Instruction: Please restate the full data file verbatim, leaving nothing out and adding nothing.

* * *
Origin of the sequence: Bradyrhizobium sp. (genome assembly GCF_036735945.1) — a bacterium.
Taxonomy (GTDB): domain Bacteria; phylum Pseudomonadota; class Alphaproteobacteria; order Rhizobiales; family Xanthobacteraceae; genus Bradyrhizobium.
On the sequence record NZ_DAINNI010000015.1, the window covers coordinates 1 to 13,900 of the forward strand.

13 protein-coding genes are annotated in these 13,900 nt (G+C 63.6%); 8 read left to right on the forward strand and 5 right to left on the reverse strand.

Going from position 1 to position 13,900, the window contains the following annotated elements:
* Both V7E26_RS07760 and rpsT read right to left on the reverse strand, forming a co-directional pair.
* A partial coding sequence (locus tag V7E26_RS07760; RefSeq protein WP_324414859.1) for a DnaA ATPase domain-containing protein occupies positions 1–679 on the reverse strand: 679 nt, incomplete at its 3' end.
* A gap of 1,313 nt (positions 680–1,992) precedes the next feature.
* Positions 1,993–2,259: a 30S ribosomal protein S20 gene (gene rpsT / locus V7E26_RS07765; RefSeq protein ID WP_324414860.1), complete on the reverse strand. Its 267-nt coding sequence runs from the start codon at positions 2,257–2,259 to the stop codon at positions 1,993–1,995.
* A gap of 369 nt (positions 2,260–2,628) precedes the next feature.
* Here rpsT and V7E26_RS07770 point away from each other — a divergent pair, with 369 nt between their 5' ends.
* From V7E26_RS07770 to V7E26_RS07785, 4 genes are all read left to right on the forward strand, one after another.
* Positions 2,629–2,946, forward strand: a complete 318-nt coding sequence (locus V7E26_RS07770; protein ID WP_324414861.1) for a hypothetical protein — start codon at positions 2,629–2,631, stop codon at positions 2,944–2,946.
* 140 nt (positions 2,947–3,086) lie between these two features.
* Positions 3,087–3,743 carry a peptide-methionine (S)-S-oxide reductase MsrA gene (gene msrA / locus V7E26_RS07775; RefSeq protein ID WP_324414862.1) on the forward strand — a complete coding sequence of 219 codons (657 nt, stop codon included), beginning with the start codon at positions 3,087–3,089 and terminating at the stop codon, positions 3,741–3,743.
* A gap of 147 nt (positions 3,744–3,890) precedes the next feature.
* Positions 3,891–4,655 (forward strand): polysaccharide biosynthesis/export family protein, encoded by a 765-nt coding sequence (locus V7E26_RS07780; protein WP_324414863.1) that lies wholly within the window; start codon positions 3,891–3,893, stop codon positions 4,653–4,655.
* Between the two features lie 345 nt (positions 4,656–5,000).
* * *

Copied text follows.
Origin of the sequence: Bradyrhizobium sp. (genome assembly GCF_036735945.1) — a bacterium.
Taxonomy (GTDB): domain Bacteria; phylum Pseudomonadota; class Alphaproteobacteria; order Rhizobiales; family Xanthobacteraceae; genus Bradyrhizobium.
On the sequence record NZ_DAINNI010000015.1, the window covers coordinates 1 to 13,900 of the forward strand.

13 protein-coding genes are annotated in these 13,900 nt (G+C 63.6%); 8 read left to right on the forward strand and 5 right to left on the reverse strand.

Going from position 1 to position 13,900, the window contains the following annotated elements:
* Both V7E26_RS07760 and rpsT read right to left on the reverse strand, forming a co-directional pair.
* A partial coding sequence (locus tag V7E26_RS07760; RefSeq protein WP_324414859.1) for a DnaA ATPase domain-containing protein occupies positions 1–679 on the reverse strand: 679 nt, incomplete at its 3' end.
* A gap of 1,313 nt (positions 680–1,992) precedes the next feature.
* Positions 1,993–2,259: a 30S ribosomal protein S20 gene (gene rpsT / locus V7E26_RS07765; RefSeq protein ID WP_324414860.1), complete on the reverse strand. Its 267-nt coding sequence runs from the start codon at positions 2,257–2,259 to the stop codon at positions 1,993–1,995.
* A gap of 369 nt (positions 2,260–2,628) precedes the next feature.
* Here rpsT and V7E26_RS07770 point away from each other — a divergent pair, with 369 nt between their 5' ends.
* From V7E26_RS07770 to V7E26_RS07785, 4 genes are all read left to right on the forward strand, one after another.
* Positions 2,629–2,946, forward strand: a complete 318-nt coding sequence (locus V7E26_RS07770; protein ID WP_324414861.1) for a hypothetical protein — start codon at positions 2,629–2,631, stop codon at positions 2,944–2,946.
* 140 nt (positions 2,947–3,086) lie between these two features.
* Positions 3,087–3,743 carry a peptide-methionine (S)-S-oxide reductase MsrA gene (gene msrA / locus V7E26_RS07775; RefSeq protein ID WP_324414862.1) on the forward strand — a complete coding sequence of 219 codons (657 nt, stop codon included), beginning with the start codon at positions 3,087–3,089 and terminating at the stop codon, positions 3,741–3,743.
* A gap of 147 nt (positions 3,744–3,890) precedes the next feature.
* Positions 3,891–4,655 (forward strand): polysaccharide biosynthesis/export family protein, encoded by a 765-nt coding sequence (locus V7E26_RS07780; protein WP_324414863.1) that lies wholly within the window; start codon positions 3,891–3,893, stop codon positions 4,653–4,655.
* Between the two features lie 345 nt (positions 4,656–5,000).